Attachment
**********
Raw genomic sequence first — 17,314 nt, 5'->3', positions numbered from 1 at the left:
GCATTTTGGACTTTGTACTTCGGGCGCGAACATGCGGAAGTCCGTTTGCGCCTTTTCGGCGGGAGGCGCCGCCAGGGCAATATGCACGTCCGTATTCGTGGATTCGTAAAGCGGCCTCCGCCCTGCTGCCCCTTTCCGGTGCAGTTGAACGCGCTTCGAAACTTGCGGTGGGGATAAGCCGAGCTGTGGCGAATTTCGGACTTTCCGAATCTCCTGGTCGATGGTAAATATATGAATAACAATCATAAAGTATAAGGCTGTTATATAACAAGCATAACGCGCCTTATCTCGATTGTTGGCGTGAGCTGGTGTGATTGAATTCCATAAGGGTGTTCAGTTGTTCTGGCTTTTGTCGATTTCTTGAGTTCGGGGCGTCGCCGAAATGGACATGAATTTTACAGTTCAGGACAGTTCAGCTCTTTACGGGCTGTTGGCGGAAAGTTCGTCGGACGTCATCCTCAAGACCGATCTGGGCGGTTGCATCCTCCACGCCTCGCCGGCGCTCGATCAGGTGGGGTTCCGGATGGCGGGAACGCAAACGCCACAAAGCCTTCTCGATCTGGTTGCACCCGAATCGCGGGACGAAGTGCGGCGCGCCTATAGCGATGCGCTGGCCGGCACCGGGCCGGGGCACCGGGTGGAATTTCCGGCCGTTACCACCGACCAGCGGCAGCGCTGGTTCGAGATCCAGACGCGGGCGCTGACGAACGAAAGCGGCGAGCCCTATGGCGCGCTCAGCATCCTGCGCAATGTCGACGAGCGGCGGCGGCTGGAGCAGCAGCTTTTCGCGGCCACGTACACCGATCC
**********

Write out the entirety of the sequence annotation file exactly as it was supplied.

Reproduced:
Raw genomic sequence first — 17,314 nt, 5'->3', positions numbered from 1 at the left:
GCATTTTGGACTTTGTACTTCGGGCGCGAACATGCGGAAGTCCGTTTGCGCCTTTTCGGCGGGAGGCGCCGCCAGGGCAATATGCACGTCCGTATTCGTGGATTCGTAAAGCGGCCTCCGCCCTGCTGCCCCTTTCCGGTGCAGTTGAACGCGCTTCGAAACTTGCGGTGGGGATAAGCCGAGCTGTGGCGAATTTCGGACTTTCCGAATCTCCTGGTCGATGGTAAATATATGAATAACAATCATAAAGTATAAGGCTGTTATATAACAAGCATAACGCGCCTTATCTCGATTGTTGGCGTGAGCTGGTGTGATTGAATTCCATAAGGGTGTTCAGTTGTTCTGGCTTTTGTCGATTTCTTGAGTTCGGGGCGTCGCCGAAATGGACATGAATTTTACAGTTCAGGACAGTTCAGCTCTTTACGGGCTGTTGGCGGAAAGTTCGTCGGACGTCATCCTCAAGACCGATCTGGGCGGTTGCATCCTCCACGCCTCGCCGGCGCTCGATCAGGTGGGGTTCCGGATGGCGGGAACGCAAACGCCACAAAGCCTTCTCGATCTGGTTGCACCCGAATCGCGGGACGAAGTGCGGCGCGCCTATAGCGATGCGCTGGCCGGCACCGGGCCGGGGCACCGGGTGGAATTTCCGGCCGTTACCACCGACCAGCGGCAGCGCTGGTTCGAGATCCAGACGCGGGCGCTGACGAACGAAAGCGGCGAGCCCTATGGCGCGCTCAGCATCCTGCGCAATGTCGACGAGCGGCGGCGGCTGGAGCAGCAGCTTTTCGCGGCCACGTACACCGATCC